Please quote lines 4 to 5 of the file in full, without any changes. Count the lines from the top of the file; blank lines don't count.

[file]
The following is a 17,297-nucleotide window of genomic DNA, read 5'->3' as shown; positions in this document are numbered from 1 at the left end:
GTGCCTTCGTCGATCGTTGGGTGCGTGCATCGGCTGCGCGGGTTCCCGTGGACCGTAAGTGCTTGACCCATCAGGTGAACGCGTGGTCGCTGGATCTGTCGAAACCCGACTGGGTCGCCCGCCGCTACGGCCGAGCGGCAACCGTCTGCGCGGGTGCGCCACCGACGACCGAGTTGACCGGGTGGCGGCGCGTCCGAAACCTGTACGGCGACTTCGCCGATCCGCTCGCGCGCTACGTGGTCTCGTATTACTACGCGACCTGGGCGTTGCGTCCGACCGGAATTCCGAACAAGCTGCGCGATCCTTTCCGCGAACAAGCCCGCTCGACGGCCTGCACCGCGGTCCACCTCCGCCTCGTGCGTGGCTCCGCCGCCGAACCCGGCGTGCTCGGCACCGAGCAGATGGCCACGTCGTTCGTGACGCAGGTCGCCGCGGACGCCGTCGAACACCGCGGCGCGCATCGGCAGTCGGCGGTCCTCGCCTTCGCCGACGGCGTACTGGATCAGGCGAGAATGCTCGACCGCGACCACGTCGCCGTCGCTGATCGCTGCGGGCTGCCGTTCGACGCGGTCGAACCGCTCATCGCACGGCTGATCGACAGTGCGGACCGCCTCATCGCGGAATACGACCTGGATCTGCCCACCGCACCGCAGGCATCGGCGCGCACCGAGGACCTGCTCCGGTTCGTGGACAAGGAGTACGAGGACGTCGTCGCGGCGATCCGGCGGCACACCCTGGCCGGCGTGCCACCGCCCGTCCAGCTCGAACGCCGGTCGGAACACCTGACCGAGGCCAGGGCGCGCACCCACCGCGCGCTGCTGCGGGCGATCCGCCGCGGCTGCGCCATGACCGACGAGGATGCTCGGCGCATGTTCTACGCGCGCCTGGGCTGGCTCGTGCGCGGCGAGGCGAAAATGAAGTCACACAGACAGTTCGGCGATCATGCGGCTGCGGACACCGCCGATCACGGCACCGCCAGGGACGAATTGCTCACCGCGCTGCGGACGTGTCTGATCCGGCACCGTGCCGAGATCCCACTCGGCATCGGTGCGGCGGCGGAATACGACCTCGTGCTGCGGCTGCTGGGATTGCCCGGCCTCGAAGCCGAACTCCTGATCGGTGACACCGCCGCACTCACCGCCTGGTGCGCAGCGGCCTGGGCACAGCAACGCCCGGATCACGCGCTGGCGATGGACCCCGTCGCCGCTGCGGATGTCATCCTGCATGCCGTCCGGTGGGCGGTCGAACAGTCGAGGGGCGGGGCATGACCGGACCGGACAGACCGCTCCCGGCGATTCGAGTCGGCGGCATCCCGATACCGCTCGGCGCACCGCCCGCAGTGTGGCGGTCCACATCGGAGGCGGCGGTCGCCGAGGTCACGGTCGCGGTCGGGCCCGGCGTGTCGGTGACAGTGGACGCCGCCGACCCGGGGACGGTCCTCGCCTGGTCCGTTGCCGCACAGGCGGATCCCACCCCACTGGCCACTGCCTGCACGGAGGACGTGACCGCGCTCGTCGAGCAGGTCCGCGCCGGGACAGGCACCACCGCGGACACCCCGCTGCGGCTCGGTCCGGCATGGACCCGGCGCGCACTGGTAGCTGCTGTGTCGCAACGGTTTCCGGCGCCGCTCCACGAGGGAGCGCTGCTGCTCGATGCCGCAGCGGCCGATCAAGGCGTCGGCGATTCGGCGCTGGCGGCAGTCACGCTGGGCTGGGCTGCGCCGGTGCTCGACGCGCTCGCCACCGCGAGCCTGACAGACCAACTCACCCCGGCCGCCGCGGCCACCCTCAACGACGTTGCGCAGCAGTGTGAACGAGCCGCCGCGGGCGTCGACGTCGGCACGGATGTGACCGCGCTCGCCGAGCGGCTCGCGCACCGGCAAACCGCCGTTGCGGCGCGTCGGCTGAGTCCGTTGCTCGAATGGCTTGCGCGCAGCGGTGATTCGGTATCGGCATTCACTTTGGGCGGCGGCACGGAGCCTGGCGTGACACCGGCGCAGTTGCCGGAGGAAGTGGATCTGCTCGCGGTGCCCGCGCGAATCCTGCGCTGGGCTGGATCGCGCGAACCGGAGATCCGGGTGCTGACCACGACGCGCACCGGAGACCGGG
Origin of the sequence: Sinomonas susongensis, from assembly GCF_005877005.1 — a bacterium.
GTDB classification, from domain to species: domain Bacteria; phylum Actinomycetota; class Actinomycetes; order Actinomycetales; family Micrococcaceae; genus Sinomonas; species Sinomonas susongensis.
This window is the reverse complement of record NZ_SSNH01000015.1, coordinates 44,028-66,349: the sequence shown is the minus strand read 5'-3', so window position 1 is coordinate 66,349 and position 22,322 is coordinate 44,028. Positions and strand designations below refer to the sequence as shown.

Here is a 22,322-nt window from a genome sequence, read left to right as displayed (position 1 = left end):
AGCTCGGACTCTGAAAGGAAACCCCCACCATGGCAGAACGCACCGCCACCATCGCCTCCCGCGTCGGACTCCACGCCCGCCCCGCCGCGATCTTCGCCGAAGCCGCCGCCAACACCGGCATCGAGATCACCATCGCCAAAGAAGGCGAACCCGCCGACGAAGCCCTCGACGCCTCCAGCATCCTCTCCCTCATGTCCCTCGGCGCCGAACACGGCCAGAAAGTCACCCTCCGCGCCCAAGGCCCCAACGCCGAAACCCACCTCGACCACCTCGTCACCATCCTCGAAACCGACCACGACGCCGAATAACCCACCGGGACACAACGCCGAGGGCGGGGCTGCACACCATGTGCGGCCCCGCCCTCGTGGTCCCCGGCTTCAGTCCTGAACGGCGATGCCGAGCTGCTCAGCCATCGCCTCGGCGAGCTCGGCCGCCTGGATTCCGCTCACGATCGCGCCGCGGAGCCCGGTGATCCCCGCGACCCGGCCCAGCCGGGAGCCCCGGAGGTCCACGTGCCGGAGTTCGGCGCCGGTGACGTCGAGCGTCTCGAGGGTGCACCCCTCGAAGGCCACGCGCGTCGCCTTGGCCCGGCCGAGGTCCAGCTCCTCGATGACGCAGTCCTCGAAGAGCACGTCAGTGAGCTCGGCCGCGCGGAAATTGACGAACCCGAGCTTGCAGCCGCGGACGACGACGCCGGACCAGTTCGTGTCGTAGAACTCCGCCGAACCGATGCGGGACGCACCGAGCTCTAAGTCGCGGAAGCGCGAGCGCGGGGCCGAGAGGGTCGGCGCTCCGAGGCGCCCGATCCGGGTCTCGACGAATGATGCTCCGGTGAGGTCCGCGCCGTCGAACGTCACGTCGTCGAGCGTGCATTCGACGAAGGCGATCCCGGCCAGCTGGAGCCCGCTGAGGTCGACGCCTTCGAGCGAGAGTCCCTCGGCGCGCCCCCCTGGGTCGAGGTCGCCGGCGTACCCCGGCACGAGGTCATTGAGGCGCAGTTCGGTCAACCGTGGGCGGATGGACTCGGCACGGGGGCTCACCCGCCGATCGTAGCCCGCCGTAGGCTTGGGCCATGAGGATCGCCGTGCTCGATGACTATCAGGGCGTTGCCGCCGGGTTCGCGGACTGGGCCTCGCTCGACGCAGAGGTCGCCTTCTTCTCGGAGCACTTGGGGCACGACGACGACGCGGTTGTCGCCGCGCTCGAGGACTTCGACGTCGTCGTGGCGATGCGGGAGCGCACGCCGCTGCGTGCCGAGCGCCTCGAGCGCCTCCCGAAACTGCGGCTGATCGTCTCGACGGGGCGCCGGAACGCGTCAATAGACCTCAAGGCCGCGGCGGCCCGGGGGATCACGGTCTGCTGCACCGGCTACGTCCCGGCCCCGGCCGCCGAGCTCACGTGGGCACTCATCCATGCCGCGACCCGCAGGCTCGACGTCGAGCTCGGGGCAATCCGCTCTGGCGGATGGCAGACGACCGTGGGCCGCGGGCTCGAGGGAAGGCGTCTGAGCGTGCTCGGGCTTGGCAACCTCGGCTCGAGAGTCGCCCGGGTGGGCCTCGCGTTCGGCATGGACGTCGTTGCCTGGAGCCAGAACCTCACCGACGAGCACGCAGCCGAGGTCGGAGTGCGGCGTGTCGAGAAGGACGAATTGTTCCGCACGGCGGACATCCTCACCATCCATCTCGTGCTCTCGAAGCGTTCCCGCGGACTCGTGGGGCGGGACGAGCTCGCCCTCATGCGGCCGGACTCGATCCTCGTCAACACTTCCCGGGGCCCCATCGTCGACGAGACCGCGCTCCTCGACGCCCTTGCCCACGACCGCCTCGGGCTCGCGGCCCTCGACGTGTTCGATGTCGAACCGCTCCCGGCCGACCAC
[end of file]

GTDB classification, from domain to species: domain Bacteria; phylum Actinomycetota; class Actinomycetes; order Actinomycetales; family Micrococcaceae; genus Sinomonas; species Sinomonas susongensis.
This window is the reverse complement of record NZ_SSNH01000015.1, coordinates 44,028-66,349: the sequence shown is the minus strand read 5'-3', so window position 1 is coordinate 66,349 and position 22,322 is coordinate 44,028. Positions and strand designations below refer to the sequence as shown.